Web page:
Canada is ranked as one of the best countries in the world to live because of the quality of life we enjoy (and yes, we still have problems to solve so that all Canadians enjoy the same quality life), but have you heard of “nutrition quality of life?”
Nutrition and chronic health conditions
Nutrition quality of life refers to how a person is affected (mentally, physically, spiritually, socially, and culturally) when they have to change their way of eating because of a chronic health condition like:
- Celiac disease
- Food allergies
- Irritable bowel syndrome
- Inflammatory bowel syndrome
- Kidney disease
- Swallowing problems
- …the list goes on
Food can go from being a pleasure, to a source of worry and concern. As dietitians, we often have people come to us, asking in desperation, “what can I eat?!?”
Changing my way of eating
I developed an intolerance to dairy foods later in life and had to start avoiding many foods I loved, like ice cream, cheese, and chocolate — need I say more!?! This affected my nutrition quality of life in a number of ways:
- Missing my comfort foods — I love ice cream. I’ve got great memories of going to Dairy Queen as a kid and watching as they dispensed the soft ice cream from the machine and pilled it high on the flat-bottomed cones. Or stopping on a family road trip at a little ice cream shop with flavours like Tiger Tail – something I’d never had anywhere else. What a great licorice flavour! As I write this I am transported back to those moments and can still feel the excitement! I miss being able to spontaneously buy ice cream with my family and re-live some of those good memories.
- Missing out socially — We gather around food, a lot! Food is a great way to connect, but when you have a food intolerance you have to decline a lot of the food people offer. It can feel uncomfortable because you don’t want to appear “fussy” or hard to please. Sometimes the discomfort may lead me to not participate in events that are centred around food.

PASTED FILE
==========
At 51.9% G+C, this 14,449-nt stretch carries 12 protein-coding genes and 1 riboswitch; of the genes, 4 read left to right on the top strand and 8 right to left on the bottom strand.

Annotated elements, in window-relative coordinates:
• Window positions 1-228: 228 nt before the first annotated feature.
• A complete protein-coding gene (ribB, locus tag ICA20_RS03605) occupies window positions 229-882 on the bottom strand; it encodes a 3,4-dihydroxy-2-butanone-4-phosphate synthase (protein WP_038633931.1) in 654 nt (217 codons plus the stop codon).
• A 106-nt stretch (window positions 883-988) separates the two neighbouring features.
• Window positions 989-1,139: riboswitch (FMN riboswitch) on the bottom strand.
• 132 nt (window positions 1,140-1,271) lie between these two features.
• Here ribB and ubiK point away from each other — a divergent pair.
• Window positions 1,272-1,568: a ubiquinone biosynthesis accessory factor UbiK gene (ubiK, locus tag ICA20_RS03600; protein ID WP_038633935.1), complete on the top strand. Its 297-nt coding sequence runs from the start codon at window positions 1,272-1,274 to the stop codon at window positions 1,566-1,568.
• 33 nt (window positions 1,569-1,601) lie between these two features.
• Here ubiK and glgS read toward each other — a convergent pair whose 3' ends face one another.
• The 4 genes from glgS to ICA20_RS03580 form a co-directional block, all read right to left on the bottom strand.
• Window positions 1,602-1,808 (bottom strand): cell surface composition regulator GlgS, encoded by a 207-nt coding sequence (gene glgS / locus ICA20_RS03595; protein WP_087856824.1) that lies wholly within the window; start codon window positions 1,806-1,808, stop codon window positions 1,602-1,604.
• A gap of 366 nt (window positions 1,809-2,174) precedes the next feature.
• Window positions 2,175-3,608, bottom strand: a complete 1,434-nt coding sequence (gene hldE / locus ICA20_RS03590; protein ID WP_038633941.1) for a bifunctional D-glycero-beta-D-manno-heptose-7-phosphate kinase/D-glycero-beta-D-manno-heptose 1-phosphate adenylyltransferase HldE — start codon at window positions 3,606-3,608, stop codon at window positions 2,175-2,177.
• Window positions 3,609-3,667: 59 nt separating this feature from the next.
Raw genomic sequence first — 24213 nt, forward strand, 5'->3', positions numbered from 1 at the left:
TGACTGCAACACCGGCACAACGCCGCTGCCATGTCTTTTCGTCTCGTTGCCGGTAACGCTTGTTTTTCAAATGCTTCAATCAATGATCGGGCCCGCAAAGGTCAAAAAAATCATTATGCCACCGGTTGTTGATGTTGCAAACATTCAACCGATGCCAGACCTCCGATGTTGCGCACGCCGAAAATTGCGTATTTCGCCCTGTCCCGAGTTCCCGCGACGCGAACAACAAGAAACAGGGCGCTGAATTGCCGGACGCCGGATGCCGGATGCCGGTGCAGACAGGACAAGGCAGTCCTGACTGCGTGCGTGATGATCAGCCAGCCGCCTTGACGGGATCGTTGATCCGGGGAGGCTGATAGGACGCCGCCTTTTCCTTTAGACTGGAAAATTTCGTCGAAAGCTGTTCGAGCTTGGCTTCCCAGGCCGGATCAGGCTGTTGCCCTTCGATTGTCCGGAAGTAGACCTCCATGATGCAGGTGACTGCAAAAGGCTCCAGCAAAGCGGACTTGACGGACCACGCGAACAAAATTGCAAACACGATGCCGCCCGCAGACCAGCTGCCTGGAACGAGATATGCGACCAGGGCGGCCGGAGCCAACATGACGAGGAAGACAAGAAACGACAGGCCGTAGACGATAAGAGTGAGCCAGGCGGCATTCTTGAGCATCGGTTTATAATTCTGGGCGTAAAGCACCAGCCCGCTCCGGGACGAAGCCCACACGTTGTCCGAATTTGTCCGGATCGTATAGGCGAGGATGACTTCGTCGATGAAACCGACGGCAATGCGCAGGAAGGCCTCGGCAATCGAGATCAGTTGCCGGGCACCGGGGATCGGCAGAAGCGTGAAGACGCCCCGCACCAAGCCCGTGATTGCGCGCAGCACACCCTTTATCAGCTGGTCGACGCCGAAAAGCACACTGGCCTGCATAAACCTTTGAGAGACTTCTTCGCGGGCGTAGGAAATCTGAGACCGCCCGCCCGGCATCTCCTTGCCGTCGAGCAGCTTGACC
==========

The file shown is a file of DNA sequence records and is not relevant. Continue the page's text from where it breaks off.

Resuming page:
- I’m spending more of my time thinking about food — Because of my condition, I spend extra time meal planning, reading food labels, grocery shopping, and cooking and freezing meals. Having safe food to eat takes time, but this means I have less time to do other things I enjoy, like relaxing and being in nature.
I’ve developed a few strategies that have helped me improve my nutrition quality of life:
- Finding the positives — I try not to think of my food intolerance as a restriction. As soon as my brain says, “you can’t eat that!” I get frustrated, angry even. Instead, I see it as a choice. I’m choosing foods that will help me feel better, that help me cope with the limitation. In the long run, I know cooking from scratch will likely be a good thing. I also find purpose in helping others with food intolerances by sharing recipe ideas, strategies on cooking ahead, and where to shop.
- Practicing self-compassion — No one can do this like the textbook tells you to – I’m not always going to plan ahead, and cook and freeze meals. Sometimes I’ll eat very processed non-dairy foods, knowing it’s not the “best” food quality, but I don’t worry about it. I understand that my condition is difficult to manage at times. There is no “perfect” when it comes to eating and life!
Finding support — For me, support from others – my family, friends, and online communities – has been the biggest help for living well. Sharing the burden of the day-to-day challenges is helpful, but finding support is not always easy. If you feel alone and need extra support, why not ask your doctor for a referral to a dietitian? BC residents can also access Dietitian Services at HealthLink BC, or by calling 8-1-1 (or 604-215-8110 in some areas) and asking to speak with a dietitian.